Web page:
In our recent post 6 Fearless Steps You Can Take to Grow Your Consulting Business, we discussed the importance of creating a functional business plan for your independent career. It’s an item that looms large over many solopreneurs, a daunting presence that elicits feelings of resignation before we’ve even put pen to paper.

As I’ll explain in this piece, if you write a business plan that is truly tailored to your own consulting career, it likely will not be the headache you’ve been dreading. This is the plan and the roadmap you — and you alone — need to succeed.

It’s the content that matters — not the aesthetic

We all have our own general perception of what a business plan is — perhaps something spanning 50 pages of single-spaced text and 45 minutes-worth of Powerpoint slides.

Let’s take the pressure off for a moment. Given how overwhelmed we sometimes feel at the thought of business planning, many of us are quick to seek out a template. There are plenty out there. We open one up and see — oh no, our fears rang true — it’s a monster!

What isn’t usually said though is that many of the business plan templates aren’t necessarily scripted for solos. Many contain a number of superfluous sections that won’t help you and won’t encourage anyone to actually read your plan.

Independent consultant Will Kenny wrote an excellent article that straightens out many of the myths surrounding templates and the reasons why you can do better with your own common sense and creativity. “You may not need a lengthy, detailed document at all,” says Kenny. “If you never share your business plan with anyone else, do not put hours into making it beautiful and answering questions that don’t apply to you.”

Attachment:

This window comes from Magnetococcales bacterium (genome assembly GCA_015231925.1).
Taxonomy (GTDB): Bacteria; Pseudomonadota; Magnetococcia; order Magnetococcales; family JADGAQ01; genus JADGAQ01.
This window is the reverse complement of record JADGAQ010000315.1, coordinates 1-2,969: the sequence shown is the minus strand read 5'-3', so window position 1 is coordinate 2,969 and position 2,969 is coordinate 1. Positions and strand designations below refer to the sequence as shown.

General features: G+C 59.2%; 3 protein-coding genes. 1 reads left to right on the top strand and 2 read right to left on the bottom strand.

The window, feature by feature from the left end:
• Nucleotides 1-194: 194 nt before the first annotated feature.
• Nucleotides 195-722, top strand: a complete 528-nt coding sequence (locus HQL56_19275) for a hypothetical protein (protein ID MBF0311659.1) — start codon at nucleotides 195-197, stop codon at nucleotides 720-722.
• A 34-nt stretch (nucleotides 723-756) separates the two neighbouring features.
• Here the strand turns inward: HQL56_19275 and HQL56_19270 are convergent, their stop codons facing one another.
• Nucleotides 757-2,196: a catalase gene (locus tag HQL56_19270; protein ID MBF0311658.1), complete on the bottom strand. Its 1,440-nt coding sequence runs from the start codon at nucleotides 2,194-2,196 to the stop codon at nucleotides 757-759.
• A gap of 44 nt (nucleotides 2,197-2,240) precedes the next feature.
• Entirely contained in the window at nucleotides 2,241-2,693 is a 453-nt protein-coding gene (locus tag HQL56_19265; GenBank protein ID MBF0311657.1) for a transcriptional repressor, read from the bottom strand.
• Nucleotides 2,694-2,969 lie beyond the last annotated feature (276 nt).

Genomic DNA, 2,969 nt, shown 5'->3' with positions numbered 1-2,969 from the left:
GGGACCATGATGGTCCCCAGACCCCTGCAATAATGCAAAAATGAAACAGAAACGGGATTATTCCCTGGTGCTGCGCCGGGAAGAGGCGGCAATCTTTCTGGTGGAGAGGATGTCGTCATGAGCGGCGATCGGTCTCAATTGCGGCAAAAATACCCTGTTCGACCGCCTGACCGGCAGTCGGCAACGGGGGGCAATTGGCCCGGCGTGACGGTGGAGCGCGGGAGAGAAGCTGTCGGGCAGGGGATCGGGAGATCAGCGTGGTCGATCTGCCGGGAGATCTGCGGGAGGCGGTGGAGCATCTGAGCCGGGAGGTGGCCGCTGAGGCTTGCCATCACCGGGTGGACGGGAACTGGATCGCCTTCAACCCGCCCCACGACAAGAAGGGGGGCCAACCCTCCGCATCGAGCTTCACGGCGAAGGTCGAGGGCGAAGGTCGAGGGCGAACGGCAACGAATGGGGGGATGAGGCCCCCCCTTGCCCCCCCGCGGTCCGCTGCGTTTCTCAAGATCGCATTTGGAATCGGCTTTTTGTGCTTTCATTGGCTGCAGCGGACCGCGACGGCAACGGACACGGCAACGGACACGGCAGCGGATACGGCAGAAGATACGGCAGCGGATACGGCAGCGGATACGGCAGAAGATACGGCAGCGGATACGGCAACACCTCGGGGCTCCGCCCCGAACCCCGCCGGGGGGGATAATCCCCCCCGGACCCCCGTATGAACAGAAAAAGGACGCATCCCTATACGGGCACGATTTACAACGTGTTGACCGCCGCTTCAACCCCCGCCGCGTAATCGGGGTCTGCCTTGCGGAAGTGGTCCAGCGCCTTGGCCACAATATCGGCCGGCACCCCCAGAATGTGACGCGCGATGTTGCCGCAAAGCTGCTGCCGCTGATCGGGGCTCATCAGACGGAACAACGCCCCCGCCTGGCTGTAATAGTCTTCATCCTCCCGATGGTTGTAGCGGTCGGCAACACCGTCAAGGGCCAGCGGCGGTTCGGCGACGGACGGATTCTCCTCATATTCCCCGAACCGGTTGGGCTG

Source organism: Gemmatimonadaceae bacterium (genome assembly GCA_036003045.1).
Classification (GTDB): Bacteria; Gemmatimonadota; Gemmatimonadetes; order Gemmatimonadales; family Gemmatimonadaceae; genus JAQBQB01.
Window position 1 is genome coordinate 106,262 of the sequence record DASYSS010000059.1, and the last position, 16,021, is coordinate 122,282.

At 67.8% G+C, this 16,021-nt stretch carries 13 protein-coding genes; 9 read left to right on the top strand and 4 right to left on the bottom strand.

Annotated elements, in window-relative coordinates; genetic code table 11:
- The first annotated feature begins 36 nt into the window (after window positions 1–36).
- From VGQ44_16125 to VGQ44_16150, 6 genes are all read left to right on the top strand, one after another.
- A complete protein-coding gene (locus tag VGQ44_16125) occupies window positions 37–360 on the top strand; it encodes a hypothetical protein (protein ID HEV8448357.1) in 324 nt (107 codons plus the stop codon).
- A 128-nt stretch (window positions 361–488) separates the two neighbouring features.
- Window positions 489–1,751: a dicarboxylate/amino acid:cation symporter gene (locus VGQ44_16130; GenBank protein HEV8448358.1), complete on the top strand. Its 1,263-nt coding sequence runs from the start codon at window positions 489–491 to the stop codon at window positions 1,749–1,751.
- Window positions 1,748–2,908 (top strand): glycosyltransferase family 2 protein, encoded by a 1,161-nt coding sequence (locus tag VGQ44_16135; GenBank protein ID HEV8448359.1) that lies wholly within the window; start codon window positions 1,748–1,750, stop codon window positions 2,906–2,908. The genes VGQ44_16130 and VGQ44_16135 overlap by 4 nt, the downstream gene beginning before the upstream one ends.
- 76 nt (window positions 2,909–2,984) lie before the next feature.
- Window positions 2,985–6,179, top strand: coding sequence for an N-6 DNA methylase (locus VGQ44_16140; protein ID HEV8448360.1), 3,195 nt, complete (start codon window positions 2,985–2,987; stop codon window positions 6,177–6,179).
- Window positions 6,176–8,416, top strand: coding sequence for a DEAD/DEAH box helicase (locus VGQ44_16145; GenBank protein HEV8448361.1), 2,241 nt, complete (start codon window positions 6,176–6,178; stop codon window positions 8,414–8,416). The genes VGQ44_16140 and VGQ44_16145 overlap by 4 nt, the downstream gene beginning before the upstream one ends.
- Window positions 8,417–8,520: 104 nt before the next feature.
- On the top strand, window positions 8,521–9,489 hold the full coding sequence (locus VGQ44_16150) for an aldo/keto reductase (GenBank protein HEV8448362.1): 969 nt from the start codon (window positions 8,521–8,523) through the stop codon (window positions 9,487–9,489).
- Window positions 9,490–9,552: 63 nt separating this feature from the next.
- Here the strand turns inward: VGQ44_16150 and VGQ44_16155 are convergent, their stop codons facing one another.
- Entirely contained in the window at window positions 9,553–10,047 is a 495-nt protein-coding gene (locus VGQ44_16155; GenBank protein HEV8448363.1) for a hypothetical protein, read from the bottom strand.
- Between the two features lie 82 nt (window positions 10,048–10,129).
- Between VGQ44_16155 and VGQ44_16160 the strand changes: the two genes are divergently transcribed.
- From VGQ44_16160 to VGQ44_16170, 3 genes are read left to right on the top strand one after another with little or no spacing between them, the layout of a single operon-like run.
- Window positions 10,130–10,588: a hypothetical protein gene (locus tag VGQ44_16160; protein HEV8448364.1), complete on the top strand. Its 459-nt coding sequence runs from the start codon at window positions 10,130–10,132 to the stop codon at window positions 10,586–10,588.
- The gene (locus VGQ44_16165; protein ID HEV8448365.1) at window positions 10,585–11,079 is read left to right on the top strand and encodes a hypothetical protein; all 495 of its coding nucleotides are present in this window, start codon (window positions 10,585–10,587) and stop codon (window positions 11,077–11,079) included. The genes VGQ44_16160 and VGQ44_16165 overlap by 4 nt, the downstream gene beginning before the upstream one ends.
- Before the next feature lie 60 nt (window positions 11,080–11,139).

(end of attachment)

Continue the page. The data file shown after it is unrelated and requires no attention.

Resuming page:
Who are your ideal clients and how do you reach them?

Your services are so revered that everyone wants to be your client, right? Small businesses, Fortune 500 Companies, lemonade stands, etc. Well, no. It’s almost shocking the number of solopreneurs who fail to think this through. You may be a phenomenal consultant with many years and projects worth of experience but if you haven’t taken the time to drill down and consider who your ideal client demographic is, then you’re falling short in your planning.

Even if Facebook advertising isn’t in the cards for you, mine your Facebook page for useful information. The audience insights breakdown is an excellent tool that will show you where your audience lives, what they like, and how to reach them. Take a little time to play with it while you write your business plan.

Define your unique value proposition (hint: be specific!)

Independents often evade specificity in describing their value proposition. Avoid this by addressing the questions that make you stand out:

  • Why do you do what you do?
  • What makes your approach special?
  • Do you see inefficiencies in your business sector that your creative thinking can remedy?

These are all vital thinking points when brainstorming a business plan for yourself and working through the all-important process of productizing your services. Remember to be concise and precise.